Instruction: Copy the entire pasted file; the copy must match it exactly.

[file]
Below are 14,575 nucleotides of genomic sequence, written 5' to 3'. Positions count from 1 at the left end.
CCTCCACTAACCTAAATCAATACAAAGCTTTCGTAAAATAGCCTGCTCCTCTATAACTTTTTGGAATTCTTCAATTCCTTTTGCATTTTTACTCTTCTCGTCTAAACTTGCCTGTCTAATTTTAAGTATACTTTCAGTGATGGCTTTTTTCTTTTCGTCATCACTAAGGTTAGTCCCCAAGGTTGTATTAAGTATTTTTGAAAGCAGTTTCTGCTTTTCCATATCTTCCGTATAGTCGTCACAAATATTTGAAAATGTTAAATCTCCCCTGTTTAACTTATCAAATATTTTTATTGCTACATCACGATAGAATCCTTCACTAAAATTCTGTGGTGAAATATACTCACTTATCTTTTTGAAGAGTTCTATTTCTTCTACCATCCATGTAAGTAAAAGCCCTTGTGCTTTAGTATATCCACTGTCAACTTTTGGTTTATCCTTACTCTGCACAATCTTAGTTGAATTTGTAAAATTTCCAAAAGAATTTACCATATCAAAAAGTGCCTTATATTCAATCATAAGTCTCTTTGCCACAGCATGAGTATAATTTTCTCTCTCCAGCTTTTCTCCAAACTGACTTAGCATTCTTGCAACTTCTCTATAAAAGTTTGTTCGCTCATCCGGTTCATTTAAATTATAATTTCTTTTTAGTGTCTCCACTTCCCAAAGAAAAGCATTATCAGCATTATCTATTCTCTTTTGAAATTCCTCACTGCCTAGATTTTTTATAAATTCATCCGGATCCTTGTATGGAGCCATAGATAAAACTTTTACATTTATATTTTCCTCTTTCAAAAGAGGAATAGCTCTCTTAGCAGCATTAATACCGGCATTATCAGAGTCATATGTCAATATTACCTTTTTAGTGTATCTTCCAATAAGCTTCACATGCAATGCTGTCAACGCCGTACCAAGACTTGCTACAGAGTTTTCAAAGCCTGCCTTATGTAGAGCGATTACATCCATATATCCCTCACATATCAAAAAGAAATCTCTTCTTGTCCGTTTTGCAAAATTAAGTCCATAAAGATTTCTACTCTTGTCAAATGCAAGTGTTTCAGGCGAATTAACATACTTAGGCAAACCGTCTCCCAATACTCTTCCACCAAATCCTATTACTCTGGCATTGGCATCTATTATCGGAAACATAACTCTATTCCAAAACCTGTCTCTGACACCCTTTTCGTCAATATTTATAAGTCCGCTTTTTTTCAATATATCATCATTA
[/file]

Below are 14,575 nucleotides of genomic sequence, written 5' to 3'. Positions count from 1 at the left end.
CCTCCACTAACCTAAATCAATACAAAGCTTTCGTAAAATAGCCTGCTCCTCTATAACTTTTTGGAATTCTTCAATTCCTTTTGCATTTTTACTCTTCTCGTCTAAACTTGCCTGTCTAATTTTAAGTATACTTTCAGTGATGGCTTTTTTCTTTTCGTCATCACTAAGGTTAGTCCCCAAGGTTGTATTAAGTATTTTTGAAAGCAGTTTCTGCTTTTCCATATCTTCCGTATAGTCGTCACAAATATTTGAAAATGTTAAATCTCCCCTGTTTAACTTATCAAATATTTTTATTGCTACATCACGATAGAATCCTTCACTAAAATTCTGTGGTGAAATATACTCACTTATCTTTTTGAAGAGTTCTATTTCTTCTACCATCCATGTAAGTAAAAGCCCTTGTGCTTTAGTATATCCACTGTCAACTTTTGGTTTATCCTTACTCTGCACAATCTTAGTTGAATTTGTAAAATTTCCAAAAGAATTTACCATATCAAAAAGTGCCTTATATTCAATCATAAGTCTCTTTGCCACAGCATGAGTATAATTTTCTCTCTCCAGCTTTTCTCCAAACTGACTTAGCATTCTTGCAACTTCTCTATAAAAGTTTGTTCGCTCATCCGGTTCATTTAAATTATAATTTCTTTTTAGTGTCTCCACTTCCCAAAGAAAAGCATTATCAGCATTATCTATTCTCTTTTGAAATTCCTCACTGCCTAGATTTTTTATAAATTCATCCGGATCCTTGTATGGAGCCATAGATAAAACTTTTACATTTATATTTTCCTCTTTCAAAAGAGGAATAGCTCTCTTAGCAGCATTAATACCGGCATTATCAGAGTCATATGTCAATATTACCTTTTTAGTGTATCTTCCAATAAGCTTCACATGCAATGCTGTCAACGCCGTACCAAGACTTGCTACAGAGTTTTCAAAGCCTGCCTTATGTAGAGCGATTACATCCATATATCCCTCACATATCAAAAAGAAATCTCTTCTTGTCCGTTTTGCAAAATTAAGTCCATAAAGATTTCTACTCTTGTCAAATGCAAGTGTTTCAGGCGAATTAACATACTTAGGCAAACCGTCTCCCAATACTCTTCCACCAAATCCTATTACTCTGGCATTGGCATCTATTATCGGAAACATAACTCTATTCCAAAACCTGTCTCTGACACCCTTTTCGTCAATATTTATAAGTCCGCTTTTTTTCAATATATCATCATTA